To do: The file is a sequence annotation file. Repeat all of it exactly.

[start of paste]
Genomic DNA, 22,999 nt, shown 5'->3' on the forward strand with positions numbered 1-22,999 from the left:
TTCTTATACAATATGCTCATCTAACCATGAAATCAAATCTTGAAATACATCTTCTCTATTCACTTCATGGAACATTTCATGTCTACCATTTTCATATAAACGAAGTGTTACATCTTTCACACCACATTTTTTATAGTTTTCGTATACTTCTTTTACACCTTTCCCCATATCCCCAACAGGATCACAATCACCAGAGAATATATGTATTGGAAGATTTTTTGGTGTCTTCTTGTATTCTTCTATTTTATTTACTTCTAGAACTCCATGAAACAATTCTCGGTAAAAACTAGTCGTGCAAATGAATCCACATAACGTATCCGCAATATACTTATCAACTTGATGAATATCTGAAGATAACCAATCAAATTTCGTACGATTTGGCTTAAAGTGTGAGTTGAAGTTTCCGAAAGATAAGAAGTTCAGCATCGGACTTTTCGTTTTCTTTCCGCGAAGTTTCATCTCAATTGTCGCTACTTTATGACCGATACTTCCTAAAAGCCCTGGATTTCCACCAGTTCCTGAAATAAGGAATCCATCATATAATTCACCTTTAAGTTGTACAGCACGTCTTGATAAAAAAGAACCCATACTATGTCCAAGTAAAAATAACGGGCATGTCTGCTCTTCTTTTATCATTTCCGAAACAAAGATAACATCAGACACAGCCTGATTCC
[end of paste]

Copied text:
Genomic DNA, 22,999 nt, shown 5'->3' on the forward strand with positions numbered 1-22,999 from the left:
TTCTTATACAATATGCTCATCTAACCATGAAATCAAATCTTGAAATACATCTTCTCTATTCACTTCATGGAACATTTCATGTCTACCATTTTCATATAAACGAAGTGTTACATCTTTCACACCACATTTTTTATAGTTTTCGTATACTTCTTTTACACCTTTCCCCATATCCCCAACAGGATCACAATCACCAGAGAATATATGTATTGGAAGATTTTTTGGTGTCTTCTTGTATTCTTCTATTTTATTTACTTCTAGAACTCCATGAAACAATTCTCGGTAAAAACTAGTCGTGCAAATGAATCCACATAACGTATCCGCAATATACTTATCAACTTGATGAATATCTGAAGATAACCAATCAAATTTCGTACGATTTGGCTTAAAGTGTGAGTTGAAGTTTCCGAAAGATAAGAAGTTCAGCATCGGACTTTTCGTTTTCTTTCCGCGAAGTTTCATCTCAATTGTCGCTACTTTATGACCGATACTTCCTAAAAGCCCTGGATTTCCACCAGTTCCTGAAATAAGGAATCCATCATATAATTCACCTTTAAGTTGTACAGCACGTCTTGATAAAAAAGAACCCATACTATGTCCAAGTAAAAATAACGGGCATGTCTGCTCTTCTTTTATCATTTCCGAAACAAAGATAACATCAGACACAGCCTGATTCC